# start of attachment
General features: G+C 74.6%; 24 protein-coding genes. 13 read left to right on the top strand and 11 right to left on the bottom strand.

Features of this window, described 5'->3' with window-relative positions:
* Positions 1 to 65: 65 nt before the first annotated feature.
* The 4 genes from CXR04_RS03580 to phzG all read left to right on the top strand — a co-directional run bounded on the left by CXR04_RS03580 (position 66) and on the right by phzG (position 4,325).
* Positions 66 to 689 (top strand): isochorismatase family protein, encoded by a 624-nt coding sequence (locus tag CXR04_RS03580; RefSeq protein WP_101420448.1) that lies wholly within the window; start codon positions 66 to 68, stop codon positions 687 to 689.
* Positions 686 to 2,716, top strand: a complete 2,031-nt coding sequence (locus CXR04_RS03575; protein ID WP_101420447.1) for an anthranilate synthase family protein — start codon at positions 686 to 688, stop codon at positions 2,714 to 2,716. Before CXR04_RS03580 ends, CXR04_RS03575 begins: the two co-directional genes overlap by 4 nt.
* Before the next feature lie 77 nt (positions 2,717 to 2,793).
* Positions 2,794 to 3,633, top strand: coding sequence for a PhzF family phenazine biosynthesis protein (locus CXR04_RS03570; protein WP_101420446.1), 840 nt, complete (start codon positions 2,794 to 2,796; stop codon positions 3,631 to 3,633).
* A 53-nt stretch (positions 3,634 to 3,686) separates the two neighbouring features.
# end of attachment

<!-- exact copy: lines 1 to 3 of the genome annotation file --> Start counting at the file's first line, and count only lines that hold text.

General features: G+C 74.6%; 24 protein-coding genes. 13 read left to right on the top strand and 11 right to left on the bottom strand.

Features of this window, described 5'->3' with window-relative positions:
* Positions 1 to 65: 65 nt before the first annotated feature.